Robert Frost: The Sound Of Sense

Publication of Robert Frost’s Letters should help rebuild a reputation wrecked half a century ago by Lawrance Thomson’s “relentlessly damning” biography, a “trilogy of dud scholarship”. Whatever the shortcomings of Frost’s character, his prose shows him to be “as thoughtful and hard-working as an artist can get: further evidence that the best of modernism is a way for the classical to keep going” (2,800 words)

The Heroic Absurdity Of Dan Brown

Review of Inferno. “As a believer in the enjoyably awful, I would recommend this book wholeheartedly if I could. But it is mainly just awful. In the publishing world they have a term, ‘pull line’, which means the few words of apparent praise that you can sometimes pull out of a review however hostile. Let me supply that pull line straight away, ready furnished with quotation marks: ‘The author of The Da Vinci Code has done it again’.” (1,050 words)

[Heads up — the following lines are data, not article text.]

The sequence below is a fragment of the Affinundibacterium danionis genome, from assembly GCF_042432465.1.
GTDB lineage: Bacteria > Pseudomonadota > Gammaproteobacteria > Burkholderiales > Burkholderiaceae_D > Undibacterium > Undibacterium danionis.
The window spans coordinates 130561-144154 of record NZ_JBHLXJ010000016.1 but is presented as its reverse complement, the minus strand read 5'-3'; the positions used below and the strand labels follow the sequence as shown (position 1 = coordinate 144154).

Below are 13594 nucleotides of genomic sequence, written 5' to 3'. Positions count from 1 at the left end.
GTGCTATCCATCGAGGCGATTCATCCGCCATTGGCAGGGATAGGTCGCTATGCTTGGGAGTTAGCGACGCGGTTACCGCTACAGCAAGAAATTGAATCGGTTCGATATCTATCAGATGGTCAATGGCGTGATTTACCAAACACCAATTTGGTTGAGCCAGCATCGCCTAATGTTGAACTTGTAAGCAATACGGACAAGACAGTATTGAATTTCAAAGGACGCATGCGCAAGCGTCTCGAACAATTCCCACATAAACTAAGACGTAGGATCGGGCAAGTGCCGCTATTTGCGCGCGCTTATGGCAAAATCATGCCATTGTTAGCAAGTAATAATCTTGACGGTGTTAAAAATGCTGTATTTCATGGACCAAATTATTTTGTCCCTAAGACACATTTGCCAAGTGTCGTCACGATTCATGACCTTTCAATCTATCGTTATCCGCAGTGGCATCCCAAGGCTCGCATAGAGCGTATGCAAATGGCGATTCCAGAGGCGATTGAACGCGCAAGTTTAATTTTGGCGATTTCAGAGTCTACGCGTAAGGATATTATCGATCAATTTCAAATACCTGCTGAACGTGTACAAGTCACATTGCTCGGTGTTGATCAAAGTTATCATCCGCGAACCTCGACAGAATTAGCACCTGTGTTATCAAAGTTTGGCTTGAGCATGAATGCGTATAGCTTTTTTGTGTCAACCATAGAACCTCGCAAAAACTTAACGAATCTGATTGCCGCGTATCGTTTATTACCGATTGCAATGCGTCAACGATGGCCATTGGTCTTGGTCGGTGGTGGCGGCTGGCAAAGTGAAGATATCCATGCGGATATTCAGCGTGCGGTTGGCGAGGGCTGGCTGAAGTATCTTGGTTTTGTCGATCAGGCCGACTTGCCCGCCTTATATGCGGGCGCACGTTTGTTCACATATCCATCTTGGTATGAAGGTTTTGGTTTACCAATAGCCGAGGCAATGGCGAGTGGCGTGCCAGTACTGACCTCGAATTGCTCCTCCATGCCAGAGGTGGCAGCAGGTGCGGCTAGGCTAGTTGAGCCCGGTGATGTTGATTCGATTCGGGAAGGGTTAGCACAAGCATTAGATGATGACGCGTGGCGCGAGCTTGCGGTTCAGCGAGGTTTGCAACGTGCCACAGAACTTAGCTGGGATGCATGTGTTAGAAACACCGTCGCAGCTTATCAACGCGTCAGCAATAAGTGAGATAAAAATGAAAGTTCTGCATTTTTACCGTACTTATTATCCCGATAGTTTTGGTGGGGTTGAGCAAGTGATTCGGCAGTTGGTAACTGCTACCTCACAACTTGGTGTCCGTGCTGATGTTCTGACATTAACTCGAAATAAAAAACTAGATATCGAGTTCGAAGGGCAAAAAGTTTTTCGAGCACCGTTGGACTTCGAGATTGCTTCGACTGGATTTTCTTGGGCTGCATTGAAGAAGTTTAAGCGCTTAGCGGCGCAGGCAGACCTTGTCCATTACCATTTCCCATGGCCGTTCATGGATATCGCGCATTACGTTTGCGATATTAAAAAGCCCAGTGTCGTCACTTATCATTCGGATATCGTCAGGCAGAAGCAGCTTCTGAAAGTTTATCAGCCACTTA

The Sopranos

Classic appreciation from 2004, republished with a new introduction by the author. “In the dark night of the soul, it is often three o’clock in the afternoon on the pool terrace of a mobster’s house in New Jersey. The rule of law exists only to be flouted; power to be flaunted; any scruple to be parodied. It’s appalling. I love it. Love it more, in fact, than the Godfather movies, which are supposedly the superior cinematic achievement” (3,280 words)

How I Translated “The Divine Comedy”

One poet analyses another. “The Italian 11-syllable line feels a bit like our standard English iambic pentameter and therefore tends to mislead you into thinking that the terzina, the recurring unit of three lines, has a rocking regularity. But Dante isn’t thinking of regularity in the first instance any more than he is thinking of rhyme, which is too easy in Italian to be thought a technical challenge: In fact for an Italian poet it’s not rhyming that’s hard” (1,074 words)

We hope you are enjoying The Browser

 

Thanks for exploring the Browser

 

Thanks for exploring The Browser

 

Thanks for exploring The Browser

 

Welcome to The Browser

 

Log in to The Browser

 

Share this link via email

 

Email Sent